WASHINGTON -- After six dominant innings from Max Scherzer, Dodgers center fielder Joc Pederson wasted no time getting to the Nationals ace in the seventh.Pederson tattooed the first pitch of the frame into the left-field bullpen, tying Game 5 of the National League Division Series on Thursday en route to
WASHINGTON -- After six dominant innings from Max Scherzer, Dodgers center fielder Joc Pederson wasted no time getting to the Nationals ace in the seventh.
Pederson tattooed the first pitch of the frame into the left-field bullpen, tying Game 5 of the National League Division Series on Thursday en route to a 4-3 Dodgers win. It marked the first extra-base hit for either side in the game, evening the score at 1, and it chased Scherzer after six-plus innings of one-run ball. With Scherzer out of the game, the Dodgers went on to post a four-run seventh and held on to advance to the NL Championship Series vs. the Cubs starting Saturday (8 p.m. ET/5 p.m. PT, FS1).
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The rally followed a disastrous Nationals out at the plate half an inning before, and the sequence combined to turn the game. Jayson Werth was thrown out easily when third-base coach Bob Henley sent him home on Ryan Zimmerman's double. Soon after, Los Angeles had the lead.
Pederson said he went into his at-bat just looking to make contact.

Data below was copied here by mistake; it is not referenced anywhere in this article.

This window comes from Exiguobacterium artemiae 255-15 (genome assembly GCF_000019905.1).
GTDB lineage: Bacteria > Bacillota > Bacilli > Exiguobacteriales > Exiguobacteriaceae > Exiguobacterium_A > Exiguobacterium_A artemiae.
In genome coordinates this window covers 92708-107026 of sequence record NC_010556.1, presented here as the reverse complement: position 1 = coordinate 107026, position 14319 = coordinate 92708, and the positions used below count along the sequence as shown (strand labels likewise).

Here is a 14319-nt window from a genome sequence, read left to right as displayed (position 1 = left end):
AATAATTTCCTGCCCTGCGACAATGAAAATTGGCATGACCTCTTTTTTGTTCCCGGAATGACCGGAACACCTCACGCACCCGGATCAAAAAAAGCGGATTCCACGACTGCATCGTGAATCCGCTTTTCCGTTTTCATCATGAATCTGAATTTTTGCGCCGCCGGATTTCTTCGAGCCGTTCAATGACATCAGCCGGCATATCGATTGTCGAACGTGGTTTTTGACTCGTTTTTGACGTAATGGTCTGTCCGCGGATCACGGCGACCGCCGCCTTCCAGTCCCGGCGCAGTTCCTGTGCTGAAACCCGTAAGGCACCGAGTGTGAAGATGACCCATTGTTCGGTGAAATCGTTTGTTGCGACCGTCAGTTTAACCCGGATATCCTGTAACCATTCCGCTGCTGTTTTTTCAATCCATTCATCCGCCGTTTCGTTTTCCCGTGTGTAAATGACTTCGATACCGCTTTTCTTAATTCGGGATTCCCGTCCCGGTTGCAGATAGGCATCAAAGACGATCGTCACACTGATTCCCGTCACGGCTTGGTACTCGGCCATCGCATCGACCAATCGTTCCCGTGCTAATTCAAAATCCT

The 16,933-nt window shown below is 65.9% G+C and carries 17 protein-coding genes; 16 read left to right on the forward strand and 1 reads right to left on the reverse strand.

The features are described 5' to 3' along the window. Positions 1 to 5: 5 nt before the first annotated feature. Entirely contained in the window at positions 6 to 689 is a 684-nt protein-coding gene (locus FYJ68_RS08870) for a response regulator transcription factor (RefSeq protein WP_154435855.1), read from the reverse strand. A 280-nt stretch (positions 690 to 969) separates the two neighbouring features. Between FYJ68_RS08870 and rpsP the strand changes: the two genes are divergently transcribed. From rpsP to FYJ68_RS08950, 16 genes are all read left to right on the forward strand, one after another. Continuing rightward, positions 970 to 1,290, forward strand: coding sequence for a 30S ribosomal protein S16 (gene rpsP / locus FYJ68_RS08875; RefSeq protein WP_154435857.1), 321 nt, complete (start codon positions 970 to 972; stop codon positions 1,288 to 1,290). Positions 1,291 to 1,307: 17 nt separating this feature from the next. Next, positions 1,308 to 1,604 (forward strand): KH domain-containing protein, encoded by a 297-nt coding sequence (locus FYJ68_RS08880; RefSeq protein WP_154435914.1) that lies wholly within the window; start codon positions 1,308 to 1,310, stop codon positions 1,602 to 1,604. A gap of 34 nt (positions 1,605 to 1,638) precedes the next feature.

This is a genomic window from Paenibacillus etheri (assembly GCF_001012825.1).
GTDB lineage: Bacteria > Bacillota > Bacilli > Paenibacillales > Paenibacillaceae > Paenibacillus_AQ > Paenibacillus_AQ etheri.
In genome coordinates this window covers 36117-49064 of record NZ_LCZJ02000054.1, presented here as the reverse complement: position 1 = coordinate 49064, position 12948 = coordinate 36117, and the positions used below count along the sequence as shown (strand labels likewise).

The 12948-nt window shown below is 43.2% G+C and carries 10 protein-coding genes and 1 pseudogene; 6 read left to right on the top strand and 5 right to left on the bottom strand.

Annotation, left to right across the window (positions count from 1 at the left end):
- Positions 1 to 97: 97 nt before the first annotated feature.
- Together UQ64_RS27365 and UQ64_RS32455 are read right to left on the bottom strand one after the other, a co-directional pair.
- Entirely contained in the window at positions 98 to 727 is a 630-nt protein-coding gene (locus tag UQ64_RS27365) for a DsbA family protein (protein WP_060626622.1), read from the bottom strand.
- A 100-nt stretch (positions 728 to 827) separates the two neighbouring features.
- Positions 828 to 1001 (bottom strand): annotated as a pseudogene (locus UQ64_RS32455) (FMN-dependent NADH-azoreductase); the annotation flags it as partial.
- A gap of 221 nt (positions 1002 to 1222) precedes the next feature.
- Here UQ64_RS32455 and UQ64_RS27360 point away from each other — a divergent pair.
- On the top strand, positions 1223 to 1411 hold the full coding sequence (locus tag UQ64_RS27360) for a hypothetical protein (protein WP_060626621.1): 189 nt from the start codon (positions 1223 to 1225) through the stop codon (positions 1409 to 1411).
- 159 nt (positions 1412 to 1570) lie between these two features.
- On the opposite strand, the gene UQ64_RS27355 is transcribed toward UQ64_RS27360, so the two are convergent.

"He's got a great fastball, and I was trying to hit the fastball," Pederson said.
Pederson's homer -- the first postseason blast of his career -- traveled an estimated 391 feet, according to Statcast™, and left Pederson's bat at 108 mph.
Scherzer said he didn't regret the home run pitch, which he located low and away, on the outside corner.
"The pitch I got beat on, I hit my spot," the pitcher said. "He put a better swing on it. I executed my pitch; he just made a great swing on it."
Pederson's homer marked a dramatic turn of events, as the Nationals appeared to be on the cusp of taking a two-run lead in the bottom of the sixth, when Zimmerman sent a double into the left-field corner. But Werth, who was on first base at the time, was thrown out at the plate with a pair of perfect throws from Dodgers defenders. Once they'd gotten into the Nationals bullpen, the Dodgers poured it on in the frame. Against five Nationals relievers, Los Angeles plated three more runs.
Pinch-hitter Carlos Ruiz drove in the first with an RBI single off the glove of Nationals third baseman Anthony Rendon. The ball left his bat with a 106 mph exit velocity -- his fifth-hardest-hit ball all season. The hardest ball he hit all year came in Game 3, when he launched a pinch-hit two-run homer.
After Corey Seager flied to center, the Nationals went to right-hander Shawn Kelley to face Justin Turner. The slugging third baseman launched a triple to straightaway center, putting the Dodgers on top 4-1.
Nationals manager Dusty Baker said he never considered pulling Scherzer before the seventh inning, and given how Washington's bullpen pitched, there's little reason to assume pulling the starter would have helped. The manager also gave Scherzer the benefit of the doubt on the home run pitch.
"We've never seen [Pederson] hit the ball out in left field since we've played him," Baker said.
"It's easy to say after the fact. If somebody had told me and Max that the guy was going to hit an opposite-field home run, we'd have taken him out then. But how do you take out ... a guy in a 1-0 game?"
Pederson's home run was the first of his postseason career. He hit 25 homers in the regular season but only one to left field.
Alex Putterman is a reporter for MLB.com.